For myself, as someone whose self-assessment indicates I am not, in many ways, a shallow person (at least when measured by my own standards), but one of such incredible depths which I cannot hope to plumb or even to gain a barely adequate understanding of in this lifetime, these things really matter.
But, we are each individuals – though I am not sure many of us realise that (many trying to emulate each other into sterile ‘sameness’) – and I am not here to tell you how you should live. That is something for you alone to decide. Although I hope you have given serious thought to such things and do not simply accept this (what you see going on around you) is just how life is meant to be. Education, self-education, self-assessment, reading and thinking objectively as well as subjectively, these are the tools we have – if we seek to use them – more readily at our disposal right now (but not for ever) perhaps than at any other time in human history. Please seek those tools. Please use them.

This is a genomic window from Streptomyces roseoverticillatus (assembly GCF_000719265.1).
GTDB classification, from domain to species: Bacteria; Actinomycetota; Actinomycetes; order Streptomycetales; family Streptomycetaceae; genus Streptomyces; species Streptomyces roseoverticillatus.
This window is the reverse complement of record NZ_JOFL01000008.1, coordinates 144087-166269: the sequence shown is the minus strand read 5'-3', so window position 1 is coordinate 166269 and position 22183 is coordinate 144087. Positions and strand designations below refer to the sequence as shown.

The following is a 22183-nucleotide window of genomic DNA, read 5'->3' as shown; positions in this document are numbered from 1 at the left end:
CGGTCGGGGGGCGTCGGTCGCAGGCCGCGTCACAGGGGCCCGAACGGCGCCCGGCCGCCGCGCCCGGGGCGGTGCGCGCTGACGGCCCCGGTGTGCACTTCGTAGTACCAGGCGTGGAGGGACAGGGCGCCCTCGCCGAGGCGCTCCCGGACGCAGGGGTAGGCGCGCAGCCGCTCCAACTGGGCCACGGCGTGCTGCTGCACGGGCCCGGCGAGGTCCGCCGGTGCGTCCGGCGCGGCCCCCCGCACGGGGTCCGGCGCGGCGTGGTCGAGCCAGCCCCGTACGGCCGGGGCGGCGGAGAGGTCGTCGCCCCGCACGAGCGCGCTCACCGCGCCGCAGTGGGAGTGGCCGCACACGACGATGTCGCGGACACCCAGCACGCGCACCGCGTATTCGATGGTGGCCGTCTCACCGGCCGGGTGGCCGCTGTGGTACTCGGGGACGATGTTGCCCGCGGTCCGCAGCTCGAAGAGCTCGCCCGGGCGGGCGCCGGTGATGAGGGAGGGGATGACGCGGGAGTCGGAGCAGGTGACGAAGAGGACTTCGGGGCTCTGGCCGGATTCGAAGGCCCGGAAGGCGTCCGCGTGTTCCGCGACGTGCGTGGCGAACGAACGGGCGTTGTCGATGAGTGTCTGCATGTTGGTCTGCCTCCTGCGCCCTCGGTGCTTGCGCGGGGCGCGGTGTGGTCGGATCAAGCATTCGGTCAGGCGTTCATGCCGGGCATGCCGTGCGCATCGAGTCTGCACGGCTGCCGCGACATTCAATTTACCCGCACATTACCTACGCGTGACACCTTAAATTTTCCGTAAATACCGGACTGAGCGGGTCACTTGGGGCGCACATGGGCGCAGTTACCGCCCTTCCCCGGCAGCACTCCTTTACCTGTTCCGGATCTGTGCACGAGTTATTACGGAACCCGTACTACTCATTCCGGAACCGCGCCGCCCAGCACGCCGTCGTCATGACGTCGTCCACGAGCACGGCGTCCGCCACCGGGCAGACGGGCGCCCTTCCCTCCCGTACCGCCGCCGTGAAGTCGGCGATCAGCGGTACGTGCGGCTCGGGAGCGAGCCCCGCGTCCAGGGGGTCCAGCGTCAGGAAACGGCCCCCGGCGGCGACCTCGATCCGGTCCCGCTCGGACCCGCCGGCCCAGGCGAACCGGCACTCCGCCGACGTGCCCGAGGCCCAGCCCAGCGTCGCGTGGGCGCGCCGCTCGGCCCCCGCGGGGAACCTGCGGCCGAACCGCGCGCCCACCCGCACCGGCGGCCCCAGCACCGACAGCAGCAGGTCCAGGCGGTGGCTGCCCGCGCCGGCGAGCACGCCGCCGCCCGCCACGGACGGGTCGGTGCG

I said ‘…perhaps than at any other time in human history‘ because it is also feasible that more knowledge has been lost to us in the dim past of pre-history than we currently have at our fingertips. Perhaps. And even the vast amount of knowledge garnered by ourselves and our pre-decessors over the past few thousand years, appears set to be entirely lost again, through our own human folly, to whomever inhabits this planet long after we are gone. The records we keep today are not cast in stone as those our ancient ancestors left behind. Little of any lasting or even interpretable value will remain of today’s culture and knowledge for more than a century or two following our demise. Is this how it has ever been? A starting afresh from a low base of intelligence, perhaps aided and seeded for a while by dying ‘gods’ from a prior age, working towards sufficient intelligence to enable self-destruction once again after an all too short period of civilisational flowering, eventually leading to further new beginnings followed by more untimely endings? Is this how it will always continue to be? And this time, in this context, I really mean ‘always’.
But I digress… and must return to what I was talking about.